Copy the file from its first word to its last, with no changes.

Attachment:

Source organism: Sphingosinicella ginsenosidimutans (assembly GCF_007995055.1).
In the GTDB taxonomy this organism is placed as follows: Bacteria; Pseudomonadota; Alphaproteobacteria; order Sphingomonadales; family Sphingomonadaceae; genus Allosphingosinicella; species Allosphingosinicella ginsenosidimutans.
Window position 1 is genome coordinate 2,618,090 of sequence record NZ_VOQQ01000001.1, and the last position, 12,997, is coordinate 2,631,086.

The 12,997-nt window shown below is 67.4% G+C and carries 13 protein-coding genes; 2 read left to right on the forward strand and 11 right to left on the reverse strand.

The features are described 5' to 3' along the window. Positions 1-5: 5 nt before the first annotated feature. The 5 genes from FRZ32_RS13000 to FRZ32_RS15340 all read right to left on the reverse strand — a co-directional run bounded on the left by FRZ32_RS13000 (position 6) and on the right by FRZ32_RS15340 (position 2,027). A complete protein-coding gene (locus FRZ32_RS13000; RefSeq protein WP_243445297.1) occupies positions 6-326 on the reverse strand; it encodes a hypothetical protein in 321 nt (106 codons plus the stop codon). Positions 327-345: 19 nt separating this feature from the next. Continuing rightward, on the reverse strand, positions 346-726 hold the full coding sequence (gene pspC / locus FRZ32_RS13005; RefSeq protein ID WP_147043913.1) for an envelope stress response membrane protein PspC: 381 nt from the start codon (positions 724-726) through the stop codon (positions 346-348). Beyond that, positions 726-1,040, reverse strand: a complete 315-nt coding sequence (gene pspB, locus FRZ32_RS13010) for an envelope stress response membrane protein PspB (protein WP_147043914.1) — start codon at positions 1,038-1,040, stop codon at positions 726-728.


Source organism: Sphingosinicella ginsenosidimutans (assembly GCF_007995055.1).
In the GTDB taxonomy this organism is placed as follows: Bacteria; Pseudomonadota; Alphaproteobacteria; order Sphingomonadales; family Sphingomonadaceae; genus Allosphingosinicella; species Allosphingosinicella ginsenosidimutans.
Window position 1 is genome coordinate 2,618,090 of sequence record NZ_VOQQ01000001.1, and the last position, 12,997, is coordinate 2,631,086.

The 12,997-nt window shown below is 67.4% G+C and carries 13 protein-coding genes; 2 read left to right on the forward strand and 11 right to left on the reverse strand.

The features are described 5' to 3' along the window. Positions 1-5: 5 nt before the first annotated feature. The 5 genes from FRZ32_RS13000 to FRZ32_RS15340 all read right to left on the reverse strand — a co-directional run bounded on the left by FRZ32_RS13000 (position 6) and on the right by FRZ32_RS15340 (position 2,027). A complete protein-coding gene (locus FRZ32_RS13000; RefSeq protein WP_243445297.1) occupies positions 6-326 on the reverse strand; it encodes a hypothetical protein in 321 nt (106 codons plus the stop codon). Positions 327-345: 19 nt separating this feature from the next. Continuing rightward, on the reverse strand, positions 346-726 hold the full coding sequence (gene pspC / locus FRZ32_RS13005; RefSeq protein ID WP_147043913.1) for an envelope stress response membrane protein PspC: 381 nt from the start codon (positions 724-726) through the stop codon (positions 346-348). Beyond that, positions 726-1,040, reverse strand: a complete 315-nt coding sequence (gene pspB, locus FRZ32_RS13010) for an envelope stress response membrane protein PspB (protein WP_147043914.1) — start codon at positions 1,038-1,040, stop codon at positions 726-728.